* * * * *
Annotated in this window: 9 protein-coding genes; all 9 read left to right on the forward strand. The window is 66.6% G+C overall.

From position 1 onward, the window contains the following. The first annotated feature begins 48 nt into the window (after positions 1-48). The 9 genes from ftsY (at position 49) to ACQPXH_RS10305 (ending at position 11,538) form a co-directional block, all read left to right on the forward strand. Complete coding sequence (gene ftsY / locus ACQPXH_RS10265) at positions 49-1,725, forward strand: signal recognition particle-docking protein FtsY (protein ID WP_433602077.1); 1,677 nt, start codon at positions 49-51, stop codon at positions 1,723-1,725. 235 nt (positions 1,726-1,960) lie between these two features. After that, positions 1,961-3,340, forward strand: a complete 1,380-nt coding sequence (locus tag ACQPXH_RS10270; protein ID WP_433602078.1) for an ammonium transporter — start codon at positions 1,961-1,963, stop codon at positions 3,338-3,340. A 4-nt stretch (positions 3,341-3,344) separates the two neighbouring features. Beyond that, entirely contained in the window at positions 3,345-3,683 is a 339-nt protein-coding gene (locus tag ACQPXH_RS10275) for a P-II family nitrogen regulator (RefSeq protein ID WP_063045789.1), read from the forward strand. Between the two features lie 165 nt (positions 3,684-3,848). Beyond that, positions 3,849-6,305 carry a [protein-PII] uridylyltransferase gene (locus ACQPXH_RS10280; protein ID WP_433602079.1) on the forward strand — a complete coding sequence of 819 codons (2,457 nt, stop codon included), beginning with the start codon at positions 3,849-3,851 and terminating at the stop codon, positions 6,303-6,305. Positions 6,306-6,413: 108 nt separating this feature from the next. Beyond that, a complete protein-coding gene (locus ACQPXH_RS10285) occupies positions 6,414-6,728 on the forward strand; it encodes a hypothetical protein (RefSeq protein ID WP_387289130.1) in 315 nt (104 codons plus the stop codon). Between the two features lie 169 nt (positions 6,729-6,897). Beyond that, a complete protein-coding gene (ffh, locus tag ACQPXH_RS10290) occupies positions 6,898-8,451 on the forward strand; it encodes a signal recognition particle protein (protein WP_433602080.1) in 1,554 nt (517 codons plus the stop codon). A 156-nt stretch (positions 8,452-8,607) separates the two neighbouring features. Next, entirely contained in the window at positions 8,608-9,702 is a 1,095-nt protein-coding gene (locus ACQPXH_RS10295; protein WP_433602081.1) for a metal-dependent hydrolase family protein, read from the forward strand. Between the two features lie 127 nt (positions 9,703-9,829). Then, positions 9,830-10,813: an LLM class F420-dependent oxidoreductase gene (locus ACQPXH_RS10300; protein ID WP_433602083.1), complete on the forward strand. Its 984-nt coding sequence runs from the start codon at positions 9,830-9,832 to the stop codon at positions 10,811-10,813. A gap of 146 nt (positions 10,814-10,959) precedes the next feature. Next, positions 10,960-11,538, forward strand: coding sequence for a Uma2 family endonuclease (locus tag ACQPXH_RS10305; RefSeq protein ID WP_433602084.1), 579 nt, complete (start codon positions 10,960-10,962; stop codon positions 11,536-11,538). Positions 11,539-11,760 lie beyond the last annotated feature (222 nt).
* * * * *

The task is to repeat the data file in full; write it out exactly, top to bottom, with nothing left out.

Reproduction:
Annotated in this window: 9 protein-coding genes; all 9 read left to right on the forward strand. The window is 66.6% G+C overall.

From position 1 onward, the window contains the following. The first annotated feature begins 48 nt into the window (after positions 1-48). The 9 genes from ftsY (at position 49) to ACQPXH_RS10305 (ending at position 11,538) form a co-directional block, all read left to right on the forward strand. Complete coding sequence (gene ftsY / locus ACQPXH_RS10265) at positions 49-1,725, forward strand: signal recognition particle-docking protein FtsY (protein ID WP_433602077.1); 1,677 nt, start codon at positions 49-51, stop codon at positions 1,723-1,725. 235 nt (positions 1,726-1,960) lie between these two features. After that, positions 1,961-3,340, forward strand: a complete 1,380-nt coding sequence (locus tag ACQPXH_RS10270; protein ID WP_433602078.1) for an ammonium transporter — start codon at positions 1,961-1,963, stop codon at positions 3,338-3,340. A 4-nt stretch (positions 3,341-3,344) separates the two neighbouring features. Beyond that, entirely contained in the window at positions 3,345-3,683 is a 339-nt protein-coding gene (locus tag ACQPXH_RS10275) for a P-II family nitrogen regulator (RefSeq protein ID WP_063045789.1), read from the forward strand. Between the two features lie 165 nt (positions 3,684-3,848). Beyond that, positions 3,849-6,305 carry a [protein-PII] uridylyltransferase gene (locus ACQPXH_RS10280; protein ID WP_433602079.1) on the forward strand — a complete coding sequence of 819 codons (2,457 nt, stop codon included), beginning with the start codon at positions 3,849-3,851 and terminating at the stop codon, positions 6,303-6,305. Positions 6,306-6,413: 108 nt separating this feature from the next. Beyond that, a complete protein-coding gene (locus ACQPXH_RS10285) occupies positions 6,414-6,728 on the forward strand; it encodes a hypothetical protein (RefSeq protein ID WP_387289130.1) in 315 nt (104 codons plus the stop codon). Between the two features lie 169 nt (positions 6,729-6,897). Beyond that, a complete protein-coding gene (ffh, locus tag ACQPXH_RS10290) occupies positions 6,898-8,451 on the forward strand; it encodes a signal recognition particle protein (protein WP_433602080.1) in 1,554 nt (517 codons plus the stop codon). A 156-nt stretch (positions 8,452-8,607) separates the two neighbouring features. Next, entirely contained in the window at positions 8,608-9,702 is a 1,095-nt protein-coding gene (locus ACQPXH_RS10295; protein WP_433602081.1) for a metal-dependent hydrolase family protein, read from the forward strand. Between the two features lie 127 nt (positions 9,703-9,829). Then, positions 9,830-10,813: an LLM class F420-dependent oxidoreductase gene (locus ACQPXH_RS10300; protein ID WP_433602083.1), complete on the forward strand. Its 984-nt coding sequence runs from the start codon at positions 9,830-9,832 to the stop codon at positions 10,811-10,813. A gap of 146 nt (positions 10,814-10,959) precedes the next feature. Next, positions 10,960-11,538, forward strand: coding sequence for a Uma2 family endonuclease (locus tag ACQPXH_RS10305; RefSeq protein ID WP_433602084.1), 579 nt, complete (start codon positions 10,960-10,962; stop codon positions 11,536-11,538). Positions 11,539-11,760 lie beyond the last annotated feature (222 nt).